Where's Michigan? 

When we read in the July/August issue of Mother Jones that just two states outlaw the shackling of female inmates while they are giving birth, the unshakable optimist in us hoped against hope Michigan was one of the two.

Alas, it's just California and Illinois that have laws against the practice, with Vermont regulating the use of restraints on pregnant women, according to the Rebecca Project for Human Rights, a Washington, D.C.-based group that advocates for "vulnerable families."

Five states and the District of Columbia have policies against restraining women in labor set by various state agencies. Again, Michigan is not among them.

With about 5 percent of female inmates pregnant when they enter prisons, according to the U.S. Department of Justice, birth behind bars is not a rare situation, says Darla Bardine, associate policy director at the Rebecca Project.

"Our moms are being treated very inhumanely. What's happened is there are no gender-specific practices for women being incarcerated. The rules, policies and practices are implemented for men and being thoughtlessly transferred to women," she says. Restraining women during pregnancy "is not good for the health of the mother or the child," Bardine says.

The American College of Obstetricians and Gynecologists agrees. "The practice of shackling an incarcerated woman in labor may not only compromise her health care but is demeaning and unnecessary," writes ACOG executive vice president Ralph Hale in a letter supporting federal legislation to prohibit the practice.

Congress this year mandated that federal agencies begin documenting, reporting and justifying the use of restraints during labor and delivery. Bardine is hopeful this will translate to a complete ban in the federal system soon.

Meanwhile, she's helping coordinate a national effort to lobby states to change their practices. And no, no one from Michigan is yet involved there, she says.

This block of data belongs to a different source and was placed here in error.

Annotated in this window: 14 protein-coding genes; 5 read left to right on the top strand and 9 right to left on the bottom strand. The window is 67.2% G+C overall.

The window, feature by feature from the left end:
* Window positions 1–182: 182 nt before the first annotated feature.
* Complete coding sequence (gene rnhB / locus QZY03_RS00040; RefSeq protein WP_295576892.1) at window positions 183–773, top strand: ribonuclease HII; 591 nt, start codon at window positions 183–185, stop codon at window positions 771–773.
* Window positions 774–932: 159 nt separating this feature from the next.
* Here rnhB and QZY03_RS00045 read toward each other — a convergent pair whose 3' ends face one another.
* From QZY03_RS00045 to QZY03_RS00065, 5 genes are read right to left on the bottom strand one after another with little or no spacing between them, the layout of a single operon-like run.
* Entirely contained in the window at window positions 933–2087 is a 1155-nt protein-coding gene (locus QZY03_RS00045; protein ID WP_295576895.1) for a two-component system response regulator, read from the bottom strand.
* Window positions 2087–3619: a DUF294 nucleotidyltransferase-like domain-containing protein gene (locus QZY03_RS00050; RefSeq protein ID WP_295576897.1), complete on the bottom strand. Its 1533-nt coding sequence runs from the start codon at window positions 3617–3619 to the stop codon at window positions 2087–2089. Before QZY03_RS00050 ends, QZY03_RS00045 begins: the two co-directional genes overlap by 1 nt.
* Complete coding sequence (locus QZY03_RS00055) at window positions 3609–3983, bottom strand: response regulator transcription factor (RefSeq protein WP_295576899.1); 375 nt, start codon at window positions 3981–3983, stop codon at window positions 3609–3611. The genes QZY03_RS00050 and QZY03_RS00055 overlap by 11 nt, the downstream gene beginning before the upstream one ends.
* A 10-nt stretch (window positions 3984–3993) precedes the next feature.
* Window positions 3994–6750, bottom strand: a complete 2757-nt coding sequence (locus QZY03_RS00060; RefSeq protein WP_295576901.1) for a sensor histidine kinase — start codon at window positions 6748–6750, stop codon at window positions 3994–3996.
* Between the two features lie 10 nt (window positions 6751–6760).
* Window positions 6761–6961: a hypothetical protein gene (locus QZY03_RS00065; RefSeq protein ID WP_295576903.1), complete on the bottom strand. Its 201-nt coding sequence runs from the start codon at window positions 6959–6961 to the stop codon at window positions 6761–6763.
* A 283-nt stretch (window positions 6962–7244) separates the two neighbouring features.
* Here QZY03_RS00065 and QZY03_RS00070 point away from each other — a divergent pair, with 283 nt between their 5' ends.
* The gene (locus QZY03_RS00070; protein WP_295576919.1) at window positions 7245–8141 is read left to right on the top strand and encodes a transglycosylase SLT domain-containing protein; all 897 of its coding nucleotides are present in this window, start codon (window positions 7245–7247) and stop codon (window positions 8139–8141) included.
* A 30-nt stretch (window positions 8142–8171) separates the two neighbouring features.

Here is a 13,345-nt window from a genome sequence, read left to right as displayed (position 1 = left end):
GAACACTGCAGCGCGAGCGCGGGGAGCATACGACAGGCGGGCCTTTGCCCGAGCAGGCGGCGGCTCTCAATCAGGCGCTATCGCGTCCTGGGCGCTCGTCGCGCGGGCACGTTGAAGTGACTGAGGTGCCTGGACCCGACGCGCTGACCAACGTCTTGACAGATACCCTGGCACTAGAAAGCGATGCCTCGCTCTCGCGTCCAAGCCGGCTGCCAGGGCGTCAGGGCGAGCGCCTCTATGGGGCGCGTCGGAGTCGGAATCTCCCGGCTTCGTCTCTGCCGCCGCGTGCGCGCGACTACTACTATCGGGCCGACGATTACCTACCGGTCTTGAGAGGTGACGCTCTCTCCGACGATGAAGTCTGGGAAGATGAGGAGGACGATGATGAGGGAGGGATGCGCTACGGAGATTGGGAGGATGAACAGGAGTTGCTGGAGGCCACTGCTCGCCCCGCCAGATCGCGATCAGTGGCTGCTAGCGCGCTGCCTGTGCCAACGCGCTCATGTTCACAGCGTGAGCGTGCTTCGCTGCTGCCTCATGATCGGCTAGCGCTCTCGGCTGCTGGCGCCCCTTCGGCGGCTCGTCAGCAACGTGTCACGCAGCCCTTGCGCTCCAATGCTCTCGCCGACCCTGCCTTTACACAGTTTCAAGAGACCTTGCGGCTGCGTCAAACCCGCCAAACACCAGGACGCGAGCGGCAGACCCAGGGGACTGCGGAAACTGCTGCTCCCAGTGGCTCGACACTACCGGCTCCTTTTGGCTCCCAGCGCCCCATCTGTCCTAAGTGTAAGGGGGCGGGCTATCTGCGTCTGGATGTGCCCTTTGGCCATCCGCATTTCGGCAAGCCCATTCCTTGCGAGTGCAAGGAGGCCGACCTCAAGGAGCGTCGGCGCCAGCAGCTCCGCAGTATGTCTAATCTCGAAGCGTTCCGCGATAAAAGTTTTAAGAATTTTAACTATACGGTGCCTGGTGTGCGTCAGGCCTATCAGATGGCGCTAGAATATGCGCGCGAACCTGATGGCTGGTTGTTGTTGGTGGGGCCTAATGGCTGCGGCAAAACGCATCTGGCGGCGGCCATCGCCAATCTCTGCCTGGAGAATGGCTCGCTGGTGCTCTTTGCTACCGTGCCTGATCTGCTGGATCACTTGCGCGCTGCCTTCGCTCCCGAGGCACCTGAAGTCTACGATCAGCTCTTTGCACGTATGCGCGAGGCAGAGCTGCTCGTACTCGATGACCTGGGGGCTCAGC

News Hits is edited by Curt Guyette. Contact him at 313-202-8004 or [email protected]

We welcome readers to submit letters regarding articles and content in Detroit Metro Times. Letters should be a minimum of 150 words, refer to content that has appeared on Detroit Metro Times, and must include the writer's full name, address, and phone number for verification purposes. No attachments will be considered. Writers of letters selected for publication will be notified via email. Letters may be edited and shortened for space.

Email us at [email protected].

Support Local Journalism.
Join the Detroit Metro Times Press Club

Local journalism is information. Information is power. And we believe everyone deserves access to accurate independent coverage of their community and state. Our readers helped us continue this coverage in 2020, and we are so grateful for the support.

Help us keep this coverage going in 2021. Whether it's a one-time acknowledgement of this article or an ongoing membership pledge, your support goes to local-based reporting from our small but mighty team.

Join the Metro Times Press Club for as little as $5 a month.

Read the Digital Print Issue

January 19, 2022

View more issues


Never miss a beat

Sign Up Now

Subscribe now to get the latest news delivered right to your inbox.

Best Things to Do In Detroit

© 2022 Detroit Metro Times - Contact Us

Website powered by Foundation